The fallacious view of matter resulting from misplaced concreteness, Whitehead believes, can be overcome by starting from the bottom, with physics, or at the top, with human psychology, supplemented by physiology.  The “organic realism” toward which he is heading (PR, 309) could also be reached, he says, by beginning in the middle, with biology, which most readily suggests the concept of organism in place of mechanism (SMW, 41, 103) and which, with its doctrine of evolution, demands a doctrine of elementary units that are capable of evolution (which the aboriginal stuff of the materialistic philosophy is not [SMW, 107]).  But he devotes most of his attention to psychological and physiological studies of human beings and to physics, reporting that he in fact arrived at his own convictions by means of an analysis of fundamental notions in physics (SMW, 152).  Part of what he means can be learned from chapters 1 through 10 of Science and the Modern World or, more briefly, from chapter 7 of Modes of Thought.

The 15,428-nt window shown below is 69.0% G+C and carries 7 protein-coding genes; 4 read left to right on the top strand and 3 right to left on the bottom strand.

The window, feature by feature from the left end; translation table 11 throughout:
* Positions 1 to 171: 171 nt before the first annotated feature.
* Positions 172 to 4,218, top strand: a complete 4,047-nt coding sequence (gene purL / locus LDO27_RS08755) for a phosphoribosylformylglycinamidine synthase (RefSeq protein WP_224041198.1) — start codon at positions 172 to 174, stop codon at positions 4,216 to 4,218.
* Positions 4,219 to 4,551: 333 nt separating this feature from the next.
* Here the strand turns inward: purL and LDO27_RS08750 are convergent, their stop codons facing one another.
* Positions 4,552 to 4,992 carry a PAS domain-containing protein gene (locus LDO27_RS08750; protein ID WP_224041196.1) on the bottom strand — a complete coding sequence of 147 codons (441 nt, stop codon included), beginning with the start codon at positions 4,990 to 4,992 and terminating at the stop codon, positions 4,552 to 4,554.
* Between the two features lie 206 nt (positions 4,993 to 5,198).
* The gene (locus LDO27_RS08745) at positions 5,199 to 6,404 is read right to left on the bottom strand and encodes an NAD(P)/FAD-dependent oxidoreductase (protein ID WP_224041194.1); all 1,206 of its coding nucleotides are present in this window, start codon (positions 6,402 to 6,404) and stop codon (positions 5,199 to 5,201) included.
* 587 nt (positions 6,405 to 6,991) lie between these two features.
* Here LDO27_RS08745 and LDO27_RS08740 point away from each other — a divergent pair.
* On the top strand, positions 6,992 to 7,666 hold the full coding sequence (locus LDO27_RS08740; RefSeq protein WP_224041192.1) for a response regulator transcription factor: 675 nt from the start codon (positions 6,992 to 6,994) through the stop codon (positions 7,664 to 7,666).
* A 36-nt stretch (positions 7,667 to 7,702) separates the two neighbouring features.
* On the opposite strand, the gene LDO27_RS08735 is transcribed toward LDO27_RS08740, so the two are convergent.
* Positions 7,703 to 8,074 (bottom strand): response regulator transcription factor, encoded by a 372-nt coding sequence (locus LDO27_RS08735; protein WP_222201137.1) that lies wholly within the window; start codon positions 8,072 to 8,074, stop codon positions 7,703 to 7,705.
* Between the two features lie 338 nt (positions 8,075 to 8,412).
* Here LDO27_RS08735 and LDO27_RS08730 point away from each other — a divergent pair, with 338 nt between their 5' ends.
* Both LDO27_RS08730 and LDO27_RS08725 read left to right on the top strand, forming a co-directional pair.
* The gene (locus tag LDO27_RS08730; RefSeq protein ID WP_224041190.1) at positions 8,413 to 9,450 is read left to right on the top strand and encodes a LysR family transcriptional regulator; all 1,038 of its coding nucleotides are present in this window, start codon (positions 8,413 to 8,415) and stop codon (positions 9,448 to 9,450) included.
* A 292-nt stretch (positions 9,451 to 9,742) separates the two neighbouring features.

Developments in modern physics, he argues in these chapters, have undermined all the elements on which the materialistic view of nature was based. In the new view, in particular, “there is no nature at an instant” (MT, 146), and the notion of passive, enduring matter has been undermined: “Matter has been identified with energy, and energy is sheer activity” (MT, 137).  Physics as such, to be sure, does not completely overcome the dualism between experience and matter, because of the limited interests of physics:  “In physics there is an abstraction. The science ignores what anything is in itself,” that is, its intrinsic reality, considering its entities only with regard to their extrinsic reality, and only certain aspects of this, namely, the modifications of spatiotemporal specifications of other things (SMW, 153).[*]